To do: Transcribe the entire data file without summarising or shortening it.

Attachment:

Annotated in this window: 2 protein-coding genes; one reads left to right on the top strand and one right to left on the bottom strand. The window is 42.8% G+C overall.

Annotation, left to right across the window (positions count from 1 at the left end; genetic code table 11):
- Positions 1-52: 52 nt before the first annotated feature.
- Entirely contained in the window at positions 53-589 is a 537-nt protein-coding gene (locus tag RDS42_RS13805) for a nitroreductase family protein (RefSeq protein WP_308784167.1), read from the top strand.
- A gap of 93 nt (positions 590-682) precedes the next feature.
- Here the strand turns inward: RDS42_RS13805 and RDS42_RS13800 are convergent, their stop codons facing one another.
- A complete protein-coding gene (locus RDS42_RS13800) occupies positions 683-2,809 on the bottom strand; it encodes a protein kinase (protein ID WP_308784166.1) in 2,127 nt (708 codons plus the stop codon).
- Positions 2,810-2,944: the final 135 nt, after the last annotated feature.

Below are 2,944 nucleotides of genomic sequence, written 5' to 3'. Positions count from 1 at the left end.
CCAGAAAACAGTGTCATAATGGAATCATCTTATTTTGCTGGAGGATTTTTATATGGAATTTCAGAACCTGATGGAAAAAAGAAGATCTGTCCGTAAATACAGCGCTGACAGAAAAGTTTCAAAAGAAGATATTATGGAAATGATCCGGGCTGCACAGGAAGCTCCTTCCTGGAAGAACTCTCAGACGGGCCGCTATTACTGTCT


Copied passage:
Annotated in this window: 2 protein-coding genes; one reads left to right on the top strand and one right to left on the bottom strand. The window is 42.8% G+C overall.

Annotation, left to right across the window (positions count from 1 at the left end; genetic code table 11):
- Positions 1-52: 52 nt before the first annotated feature.
- Entirely contained in the window at positions 53-589 is a 537-nt protein-coding gene (locus tag RDS42_RS13805) for a nitroreductase family protein (RefSeq protein WP_308784167.1), read from the top strand.
- A gap of 93 nt (positions 590-682) precedes the next feature.
- Here the strand turns inward: RDS42_RS13805 and RDS42_RS13800 are convergent, their stop codons facing one another.
- A complete protein-coding gene (locus RDS42_RS13800) occupies positions 683-2,809 on the bottom strand; it encodes a protein kinase (protein ID WP_308784166.1) in 2,127 nt (708 codons plus the stop codon).
- Positions 2,810-2,944: the final 135 nt, after the last annotated feature.

Below are 2,944 nucleotides of genomic sequence, written 5' to 3'. Positions count from 1 at the left end.
CCAGAAAACAGTGTCATAATGGAATCATCTTATTTTGCTGGAGGATTTTTATATGGAATTTCAGAACCTGATGGAAAAAAGAAGATCTGTCCGTAAATACAGCGCTGACAGAAAAGTTTCAAAAGAAGATATTATGGAAATGATCCGGGCTGCACAGGAAGCTCCTTCCTGGAAGAACTCTCAGACGGGCCGCTATTACTGTCT